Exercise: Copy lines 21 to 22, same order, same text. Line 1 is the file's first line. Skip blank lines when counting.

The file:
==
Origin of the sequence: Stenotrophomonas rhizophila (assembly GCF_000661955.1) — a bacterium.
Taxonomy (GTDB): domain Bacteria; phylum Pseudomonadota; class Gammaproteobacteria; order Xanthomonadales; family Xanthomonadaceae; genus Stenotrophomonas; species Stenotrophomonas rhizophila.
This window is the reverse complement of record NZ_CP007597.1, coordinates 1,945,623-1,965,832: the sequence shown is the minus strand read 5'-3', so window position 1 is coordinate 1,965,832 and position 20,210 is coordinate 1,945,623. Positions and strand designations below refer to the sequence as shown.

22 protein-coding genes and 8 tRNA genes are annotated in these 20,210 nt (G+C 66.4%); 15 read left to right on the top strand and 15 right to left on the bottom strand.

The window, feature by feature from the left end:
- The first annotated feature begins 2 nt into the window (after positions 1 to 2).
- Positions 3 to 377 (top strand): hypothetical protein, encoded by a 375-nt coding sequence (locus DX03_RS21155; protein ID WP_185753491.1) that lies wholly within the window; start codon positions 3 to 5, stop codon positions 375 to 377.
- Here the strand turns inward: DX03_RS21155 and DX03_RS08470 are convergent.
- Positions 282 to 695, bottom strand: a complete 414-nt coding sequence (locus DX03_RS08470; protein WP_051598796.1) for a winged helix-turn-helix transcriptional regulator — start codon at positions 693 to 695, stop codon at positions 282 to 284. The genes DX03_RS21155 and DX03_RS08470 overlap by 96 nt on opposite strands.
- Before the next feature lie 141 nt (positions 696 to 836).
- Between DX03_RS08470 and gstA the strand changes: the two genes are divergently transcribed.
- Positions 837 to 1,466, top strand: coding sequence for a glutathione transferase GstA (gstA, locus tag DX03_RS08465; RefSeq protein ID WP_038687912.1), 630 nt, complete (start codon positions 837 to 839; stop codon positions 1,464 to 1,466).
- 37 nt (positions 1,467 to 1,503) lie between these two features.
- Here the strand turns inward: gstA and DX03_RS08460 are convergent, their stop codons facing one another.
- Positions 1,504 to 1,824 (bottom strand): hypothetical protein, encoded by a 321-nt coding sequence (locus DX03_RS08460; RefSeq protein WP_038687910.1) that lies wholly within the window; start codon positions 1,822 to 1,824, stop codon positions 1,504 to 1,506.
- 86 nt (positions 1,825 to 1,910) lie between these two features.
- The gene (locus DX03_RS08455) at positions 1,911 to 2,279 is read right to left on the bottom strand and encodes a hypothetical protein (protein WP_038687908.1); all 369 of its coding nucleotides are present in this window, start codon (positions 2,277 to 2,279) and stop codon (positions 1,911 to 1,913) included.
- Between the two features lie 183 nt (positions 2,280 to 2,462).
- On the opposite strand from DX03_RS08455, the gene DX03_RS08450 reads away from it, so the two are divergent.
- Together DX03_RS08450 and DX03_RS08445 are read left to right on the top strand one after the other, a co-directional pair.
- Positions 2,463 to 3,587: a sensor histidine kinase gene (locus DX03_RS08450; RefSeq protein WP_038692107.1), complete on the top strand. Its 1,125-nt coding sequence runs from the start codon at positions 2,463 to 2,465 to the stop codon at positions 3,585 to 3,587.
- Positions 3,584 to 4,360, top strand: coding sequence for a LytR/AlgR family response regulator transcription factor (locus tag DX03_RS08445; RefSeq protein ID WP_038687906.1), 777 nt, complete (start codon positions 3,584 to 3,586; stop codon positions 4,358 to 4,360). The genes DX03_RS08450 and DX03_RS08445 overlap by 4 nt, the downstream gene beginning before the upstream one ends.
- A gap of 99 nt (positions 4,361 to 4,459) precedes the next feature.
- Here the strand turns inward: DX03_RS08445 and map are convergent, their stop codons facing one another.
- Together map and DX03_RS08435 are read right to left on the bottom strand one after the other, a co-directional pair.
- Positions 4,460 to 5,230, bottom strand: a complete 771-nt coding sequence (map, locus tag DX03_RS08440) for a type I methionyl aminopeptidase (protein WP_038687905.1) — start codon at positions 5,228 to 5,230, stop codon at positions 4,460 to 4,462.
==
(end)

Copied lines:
- Positions 2,463 to 3,587: a sensor histidine kinase gene (locus DX03_RS08450; RefSeq protein WP_038692107.1), complete on the top strand. Its 1,125-nt coding sequence runs from the start codon at positions 2,463 to 2,465 to the stop codon at positions 3,585 to 3,587.
- Positions 3,584 to 4,360, top strand: coding sequence for a LytR/AlgR family response regulator transcription factor (locus tag DX03_RS08445; RefSeq protein ID WP_038687906.1), 777 nt, complete (start codon positions 3,584 to 3,586; stop codon positions 4,358 to 4,360). The genes DX03_RS08450 and DX03_RS08445 overlap by 4 nt, the downstream gene beginning before the upstream one ends.